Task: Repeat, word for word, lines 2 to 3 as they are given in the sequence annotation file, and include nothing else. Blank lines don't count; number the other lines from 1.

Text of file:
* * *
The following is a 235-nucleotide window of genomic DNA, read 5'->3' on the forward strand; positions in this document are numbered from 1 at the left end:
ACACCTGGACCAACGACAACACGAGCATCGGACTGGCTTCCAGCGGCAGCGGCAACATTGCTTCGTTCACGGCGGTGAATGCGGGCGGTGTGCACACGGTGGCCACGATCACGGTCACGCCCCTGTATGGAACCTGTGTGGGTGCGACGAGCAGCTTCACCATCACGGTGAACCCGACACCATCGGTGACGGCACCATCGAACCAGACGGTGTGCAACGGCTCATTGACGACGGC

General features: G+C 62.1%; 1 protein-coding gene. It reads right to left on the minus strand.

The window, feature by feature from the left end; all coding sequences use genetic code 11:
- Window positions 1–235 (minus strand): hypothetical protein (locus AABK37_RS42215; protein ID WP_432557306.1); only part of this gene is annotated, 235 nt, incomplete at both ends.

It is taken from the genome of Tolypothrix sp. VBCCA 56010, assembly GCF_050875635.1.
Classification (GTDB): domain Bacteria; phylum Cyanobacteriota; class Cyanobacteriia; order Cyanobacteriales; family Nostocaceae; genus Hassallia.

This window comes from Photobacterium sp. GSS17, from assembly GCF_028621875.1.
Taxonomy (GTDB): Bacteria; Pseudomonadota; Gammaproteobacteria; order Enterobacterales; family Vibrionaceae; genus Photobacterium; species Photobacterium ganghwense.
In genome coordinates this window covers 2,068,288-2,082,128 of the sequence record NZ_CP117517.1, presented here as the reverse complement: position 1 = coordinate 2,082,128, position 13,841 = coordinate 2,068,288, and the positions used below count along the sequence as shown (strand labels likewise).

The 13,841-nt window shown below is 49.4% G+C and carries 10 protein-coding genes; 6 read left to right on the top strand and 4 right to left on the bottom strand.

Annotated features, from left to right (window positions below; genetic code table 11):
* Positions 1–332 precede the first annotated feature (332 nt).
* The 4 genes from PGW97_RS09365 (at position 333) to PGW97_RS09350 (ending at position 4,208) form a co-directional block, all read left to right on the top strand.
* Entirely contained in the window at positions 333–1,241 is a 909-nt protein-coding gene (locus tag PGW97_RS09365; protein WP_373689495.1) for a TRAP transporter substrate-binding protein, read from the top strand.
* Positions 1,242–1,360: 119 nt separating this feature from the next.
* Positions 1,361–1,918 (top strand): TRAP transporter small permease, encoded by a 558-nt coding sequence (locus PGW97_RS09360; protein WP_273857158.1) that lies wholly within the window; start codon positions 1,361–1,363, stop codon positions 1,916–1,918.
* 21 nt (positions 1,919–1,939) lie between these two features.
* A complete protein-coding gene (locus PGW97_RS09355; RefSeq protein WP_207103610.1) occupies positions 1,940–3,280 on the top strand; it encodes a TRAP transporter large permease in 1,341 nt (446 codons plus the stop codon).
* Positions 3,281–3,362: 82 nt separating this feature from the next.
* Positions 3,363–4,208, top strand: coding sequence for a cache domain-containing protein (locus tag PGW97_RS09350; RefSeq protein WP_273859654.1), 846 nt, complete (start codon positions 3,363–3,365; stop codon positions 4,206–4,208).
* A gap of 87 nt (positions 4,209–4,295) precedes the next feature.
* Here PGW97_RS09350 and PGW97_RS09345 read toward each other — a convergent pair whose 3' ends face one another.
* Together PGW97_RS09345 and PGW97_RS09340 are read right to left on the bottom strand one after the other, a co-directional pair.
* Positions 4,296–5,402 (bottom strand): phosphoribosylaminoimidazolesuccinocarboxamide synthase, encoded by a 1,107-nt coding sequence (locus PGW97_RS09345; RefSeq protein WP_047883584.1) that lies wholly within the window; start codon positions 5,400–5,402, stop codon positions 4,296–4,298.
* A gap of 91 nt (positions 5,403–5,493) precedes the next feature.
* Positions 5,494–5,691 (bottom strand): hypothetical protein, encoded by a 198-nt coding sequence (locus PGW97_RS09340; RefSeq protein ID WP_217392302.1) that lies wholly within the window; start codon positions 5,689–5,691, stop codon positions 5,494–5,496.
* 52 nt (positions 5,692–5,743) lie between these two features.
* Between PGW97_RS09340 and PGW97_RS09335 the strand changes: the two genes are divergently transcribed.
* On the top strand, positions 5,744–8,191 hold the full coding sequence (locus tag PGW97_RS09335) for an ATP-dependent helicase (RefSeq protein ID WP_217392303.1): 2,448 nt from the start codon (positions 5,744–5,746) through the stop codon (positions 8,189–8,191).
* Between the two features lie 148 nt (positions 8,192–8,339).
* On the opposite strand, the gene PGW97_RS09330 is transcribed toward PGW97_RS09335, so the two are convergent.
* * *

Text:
ACACCTGGACCAACGACAACACGAGCATCGGACTGGCTTCCAGCGGCAGCGGCAACATTGCTTCGTTCACGGCGGTGAATGCGGGCGGTGTGCACACGGTGGCCACGATCACGGTCACGCCCCTGTATGGAACCTGTGTGGGTGCGACGAGCAGCTTCACCATCACGGTGAACCCGACACCATCGGTGACGGCACCATCGAACCAGACGGTGTGCAACGGCTCATTGACGACGGC

General features: G+C 62.1%; 1 protein-coding gene. It reads right to left on the minus strand.